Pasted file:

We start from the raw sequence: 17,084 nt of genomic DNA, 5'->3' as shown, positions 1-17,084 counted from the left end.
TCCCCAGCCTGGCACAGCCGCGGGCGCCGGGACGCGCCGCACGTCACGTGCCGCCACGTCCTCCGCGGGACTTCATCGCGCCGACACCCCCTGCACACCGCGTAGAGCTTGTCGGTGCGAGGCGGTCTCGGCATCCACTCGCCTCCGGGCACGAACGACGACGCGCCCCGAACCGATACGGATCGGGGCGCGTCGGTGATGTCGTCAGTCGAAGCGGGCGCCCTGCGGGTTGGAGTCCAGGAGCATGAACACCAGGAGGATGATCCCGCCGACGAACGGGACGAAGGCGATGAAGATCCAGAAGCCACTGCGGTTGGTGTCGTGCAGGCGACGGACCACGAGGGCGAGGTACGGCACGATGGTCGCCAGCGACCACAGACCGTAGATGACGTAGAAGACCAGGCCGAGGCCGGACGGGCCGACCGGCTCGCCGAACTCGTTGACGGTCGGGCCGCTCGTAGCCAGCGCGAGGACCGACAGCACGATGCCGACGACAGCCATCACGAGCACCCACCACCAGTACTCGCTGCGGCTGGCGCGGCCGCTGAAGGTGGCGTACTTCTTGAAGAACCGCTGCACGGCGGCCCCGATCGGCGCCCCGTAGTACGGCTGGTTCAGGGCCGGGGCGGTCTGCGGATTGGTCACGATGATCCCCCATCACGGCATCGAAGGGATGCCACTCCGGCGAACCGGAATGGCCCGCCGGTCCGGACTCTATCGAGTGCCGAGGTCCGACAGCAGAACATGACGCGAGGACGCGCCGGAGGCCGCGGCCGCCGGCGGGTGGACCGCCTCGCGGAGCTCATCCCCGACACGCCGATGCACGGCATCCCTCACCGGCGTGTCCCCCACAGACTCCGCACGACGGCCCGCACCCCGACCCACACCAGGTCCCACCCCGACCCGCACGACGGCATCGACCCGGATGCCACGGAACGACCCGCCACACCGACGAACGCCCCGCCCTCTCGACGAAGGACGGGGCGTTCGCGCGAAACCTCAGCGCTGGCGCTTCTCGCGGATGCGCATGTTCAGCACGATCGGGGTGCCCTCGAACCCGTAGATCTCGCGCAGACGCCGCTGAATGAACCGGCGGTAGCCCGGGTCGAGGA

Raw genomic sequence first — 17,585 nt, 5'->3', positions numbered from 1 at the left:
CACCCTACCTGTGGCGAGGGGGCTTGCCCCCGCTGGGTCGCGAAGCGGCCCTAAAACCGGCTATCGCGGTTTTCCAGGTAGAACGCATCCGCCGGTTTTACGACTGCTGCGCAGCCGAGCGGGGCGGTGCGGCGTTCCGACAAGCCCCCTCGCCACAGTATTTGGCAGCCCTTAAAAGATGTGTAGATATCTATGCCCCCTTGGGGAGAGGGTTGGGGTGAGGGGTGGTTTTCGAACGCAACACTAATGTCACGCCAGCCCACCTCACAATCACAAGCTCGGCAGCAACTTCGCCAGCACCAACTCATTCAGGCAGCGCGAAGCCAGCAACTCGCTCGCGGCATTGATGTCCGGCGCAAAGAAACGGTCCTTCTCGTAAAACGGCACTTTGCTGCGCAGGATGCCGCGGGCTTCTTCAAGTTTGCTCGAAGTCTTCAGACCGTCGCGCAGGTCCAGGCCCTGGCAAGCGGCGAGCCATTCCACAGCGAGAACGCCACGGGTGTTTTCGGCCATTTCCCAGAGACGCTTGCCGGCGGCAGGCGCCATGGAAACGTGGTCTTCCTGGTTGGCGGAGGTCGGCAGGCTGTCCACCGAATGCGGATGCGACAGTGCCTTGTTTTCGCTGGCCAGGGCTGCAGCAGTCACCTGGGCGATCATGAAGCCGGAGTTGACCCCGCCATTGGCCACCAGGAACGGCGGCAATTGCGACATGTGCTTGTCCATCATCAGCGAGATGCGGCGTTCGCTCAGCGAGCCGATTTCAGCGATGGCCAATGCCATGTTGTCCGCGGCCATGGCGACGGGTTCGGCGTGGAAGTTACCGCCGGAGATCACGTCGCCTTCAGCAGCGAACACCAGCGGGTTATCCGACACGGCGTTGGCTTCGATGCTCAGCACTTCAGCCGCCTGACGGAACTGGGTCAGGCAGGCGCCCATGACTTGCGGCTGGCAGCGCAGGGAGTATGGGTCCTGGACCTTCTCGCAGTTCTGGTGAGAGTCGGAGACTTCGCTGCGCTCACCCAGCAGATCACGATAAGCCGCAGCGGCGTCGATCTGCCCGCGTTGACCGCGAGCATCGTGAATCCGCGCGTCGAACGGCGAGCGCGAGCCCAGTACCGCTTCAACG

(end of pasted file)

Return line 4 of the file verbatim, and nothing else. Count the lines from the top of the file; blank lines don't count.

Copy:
CACCCTACCTGTGGCGAGGGGGCTTGCCCCCGCTGGGTCGCGAAGCGGCCCTAAAACCGGCTATCGCGGTTTTCCAGGTAGAACGCATCCGCCGGTTTTACGACTGCTGCGCAGCCGAGCGGGGCGGTGCGGCGTTCCGACAAGCCCCCTCGCCACAGTATTTGGCAGCCCTTAAAAGATGTGTAGATATCTATGCCCCCTTGGGGAGAGGGTTGGGGTGAGGGGTGGTTTTCGAACGCAACACTAATGTCACGCCAGCCCACCTCACAATCACAAGCTCGGCAGCAACTTCGCCAGCACCAACTCATTCAGGCAGCGCGAAGCCAGCAACTCGCTCGCGGCATTGATGTCCGGCGCAAAGAAACGGTCCTTCTCGTAAAACGGCACTTTGCTGCGCAGGATGCCGCGGGCTTCTTCAAGTTTGCTCGAAGTCTTCAGACCGTCGCGCAGGTCCAGGCCCTGGCAAGCGGCGAGCCATTCCACAGCGAGAACGCCACGGGTGTTTTCGGCCATTTCCCAGAGACGCTTGCCGGCGGCAGGCGCCATGGAAACGTGGTCTTCCTGGTTGGCGGAGGTCGGCAGGCTGTCCACCGAATGCGGATGCGACAGTGCCTTGTTTTCGCTGGCCAGGGCTGCAGCAGTCACCTGGGCGATCATGAAGCCGGAGTTGACCCCGCCATTGGCCACCAGGAACGGCGGCAATTGCGACATGTGCTTGTCCATCATCAGCGAGATGCGGCGTTCGCTCAGCGAGCCGATTTCAGCGATGGCCAATGCCATGTTGTCCGCGGCCATGGCGACGGGTTCGGCGTGGAAGTTACCGCCGGAGATCACGTCGCCTTCAGCAGCGAACACCAGCGGGTTATCCGACACGGCGTTGGCTTCGATGCTCAGCACTTCAGCCGCCTGACGGAACTGGGTCAGGCAGGCGCCCATGACTTGCGGCTGGCAGCGCAGGGAGTATGGGTCCTGGACCTTCTCGCAGTTCTGGTGAGAGTCGGAGACTTCGCTGCGCTCACCCAGCAGATCACGATAAGCCGCAGCGGCGTCGATCTGCCCGCGTTGACCGCGAGCATCGTGAATCCGCGCGTCGAACGGCGAGCGCGAGCCCAGTACCGCTTCAACG